Match!

Executive succession: The importance of social capital in CEO appointments

Published on May 1, 2018in Strategic Management Journal
· DOI :10.1002/smj.2766
Margarethe F. Wiersema24
Estimated H-index: 24
(UCI: University of California, Irvine),
Yoichiro Nishimura1
Estimated H-index: 1
(Kanagawa University),
Katsushi Suzuki2
Estimated H-index: 2
(Hitotsubashi University)
Sources
Abstract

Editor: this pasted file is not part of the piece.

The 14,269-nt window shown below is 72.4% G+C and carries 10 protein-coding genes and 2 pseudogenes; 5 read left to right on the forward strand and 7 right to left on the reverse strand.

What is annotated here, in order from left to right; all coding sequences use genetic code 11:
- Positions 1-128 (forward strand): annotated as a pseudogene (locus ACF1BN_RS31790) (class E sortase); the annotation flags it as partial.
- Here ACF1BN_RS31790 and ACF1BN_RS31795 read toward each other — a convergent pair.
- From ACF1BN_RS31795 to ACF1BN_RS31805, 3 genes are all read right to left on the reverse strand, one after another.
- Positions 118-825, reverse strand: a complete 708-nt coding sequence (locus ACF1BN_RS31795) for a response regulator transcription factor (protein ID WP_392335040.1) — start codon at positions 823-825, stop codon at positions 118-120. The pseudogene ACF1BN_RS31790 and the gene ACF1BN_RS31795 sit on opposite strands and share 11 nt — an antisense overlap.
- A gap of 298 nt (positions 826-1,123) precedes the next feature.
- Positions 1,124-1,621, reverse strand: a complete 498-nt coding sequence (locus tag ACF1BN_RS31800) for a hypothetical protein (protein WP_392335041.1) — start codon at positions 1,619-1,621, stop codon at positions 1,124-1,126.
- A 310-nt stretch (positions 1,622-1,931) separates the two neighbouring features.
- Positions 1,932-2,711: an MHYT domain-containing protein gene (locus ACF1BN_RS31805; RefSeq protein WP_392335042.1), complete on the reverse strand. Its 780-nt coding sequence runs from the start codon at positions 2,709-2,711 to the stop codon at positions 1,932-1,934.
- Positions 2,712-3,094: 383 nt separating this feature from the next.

Research Summary: Firm performance and corporate governance have been shown to influence CEO selection, but our understanding of the role of social capital is more limited. In this study, we seek to provide further insight into the role of social capital by examining the influence of both “bonding” and “bridging” forms of social capital on CEO appointments. We find that candidates who have relational social capital, in terms of overlap with the CEO in organizational tenure, board tenure, and CEO tenure are more likely to be appointed as CEO. We also find that candidates who have external linkages to the CEO in the form of geographic, prestigious university, and prior employment affiliations are more likely to be appointed CEO. Managerial Summary: The appointment of a new CEO has significant and widespread implications for the firm’s future strategic direction and performance, the relationship between the board and CEO, and perceptions by investors, employees, and other key stakeholders. Our study finds that candidates who have shared connections and experiences with the CEO in terms of geographic, prestigious university, or prior employment affiliations as well as overlap in terms of organizational tenure, board tenure, and CEO tenure are more likely to be appointed CEO. Given the enormous impact that executive appointments have on the strategic direction and performance of the company, it is important to recognize that social factors such as shared experiences and connections influence how candidates are perceived, and thus, may affect appointment decisions.